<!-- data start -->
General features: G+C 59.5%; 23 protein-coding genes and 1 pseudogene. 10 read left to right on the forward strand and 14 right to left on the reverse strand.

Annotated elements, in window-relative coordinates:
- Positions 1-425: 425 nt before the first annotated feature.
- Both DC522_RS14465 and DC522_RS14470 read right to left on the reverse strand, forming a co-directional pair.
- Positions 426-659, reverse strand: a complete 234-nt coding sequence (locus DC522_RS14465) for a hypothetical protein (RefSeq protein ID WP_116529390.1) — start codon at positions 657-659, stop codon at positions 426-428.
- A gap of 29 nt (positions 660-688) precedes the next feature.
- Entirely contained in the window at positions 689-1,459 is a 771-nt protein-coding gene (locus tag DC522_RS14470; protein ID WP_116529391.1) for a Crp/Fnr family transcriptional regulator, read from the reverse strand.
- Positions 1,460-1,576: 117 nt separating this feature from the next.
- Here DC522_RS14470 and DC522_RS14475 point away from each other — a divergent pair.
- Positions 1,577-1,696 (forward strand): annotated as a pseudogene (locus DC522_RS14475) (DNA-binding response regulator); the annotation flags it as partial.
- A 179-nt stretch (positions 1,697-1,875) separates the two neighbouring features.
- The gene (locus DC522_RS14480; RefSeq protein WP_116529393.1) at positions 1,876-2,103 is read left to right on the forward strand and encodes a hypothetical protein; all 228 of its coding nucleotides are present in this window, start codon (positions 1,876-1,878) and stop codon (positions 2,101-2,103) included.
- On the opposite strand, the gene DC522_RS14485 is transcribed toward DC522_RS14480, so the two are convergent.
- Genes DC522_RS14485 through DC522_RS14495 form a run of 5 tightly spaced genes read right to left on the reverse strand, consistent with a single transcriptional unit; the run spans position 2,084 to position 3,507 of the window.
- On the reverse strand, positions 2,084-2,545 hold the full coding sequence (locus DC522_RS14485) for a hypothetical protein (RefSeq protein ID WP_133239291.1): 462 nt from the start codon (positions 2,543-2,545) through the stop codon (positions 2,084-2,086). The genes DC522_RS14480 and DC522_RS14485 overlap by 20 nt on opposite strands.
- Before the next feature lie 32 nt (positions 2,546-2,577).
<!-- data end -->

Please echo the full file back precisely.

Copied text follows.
General features: G+C 59.5%; 23 protein-coding genes and 1 pseudogene. 10 read left to right on the forward strand and 14 right to left on the reverse strand.

Annotated elements, in window-relative coordinates:
- Positions 1-425: 425 nt before the first annotated feature.
- Both DC522_RS14465 and DC522_RS14470 read right to left on the reverse strand, forming a co-directional pair.
- Positions 426-659, reverse strand: a complete 234-nt coding sequence (locus DC522_RS14465) for a hypothetical protein (RefSeq protein ID WP_116529390.1) — start codon at positions 657-659, stop codon at positions 426-428.
- A gap of 29 nt (positions 660-688) precedes the next feature.
- Entirely contained in the window at positions 689-1,459 is a 771-nt protein-coding gene (locus tag DC522_RS14470; protein ID WP_116529391.1) for a Crp/Fnr family transcriptional regulator, read from the reverse strand.
- Positions 1,460-1,576: 117 nt separating this feature from the next.
- Here DC522_RS14470 and DC522_RS14475 point away from each other — a divergent pair.
- Positions 1,577-1,696 (forward strand): annotated as a pseudogene (locus DC522_RS14475) (DNA-binding response regulator); the annotation flags it as partial.
- A 179-nt stretch (positions 1,697-1,875) separates the two neighbouring features.
- The gene (locus DC522_RS14480; RefSeq protein WP_116529393.1) at positions 1,876-2,103 is read left to right on the forward strand and encodes a hypothetical protein; all 228 of its coding nucleotides are present in this window, start codon (positions 1,876-1,878) and stop codon (positions 2,101-2,103) included.
- On the opposite strand, the gene DC522_RS14485 is transcribed toward DC522_RS14480, so the two are convergent.
- Genes DC522_RS14485 through DC522_RS14495 form a run of 5 tightly spaced genes read right to left on the reverse strand, consistent with a single transcriptional unit; the run spans position 2,084 to position 3,507 of the window.
- On the reverse strand, positions 2,084-2,545 hold the full coding sequence (locus DC522_RS14485) for a hypothetical protein (RefSeq protein ID WP_133239291.1): 462 nt from the start codon (positions 2,543-2,545) through the stop codon (positions 2,084-2,086). The genes DC522_RS14480 and DC522_RS14485 overlap by 20 nt on opposite strands.
- Before the next feature lie 32 nt (positions 2,546-2,577).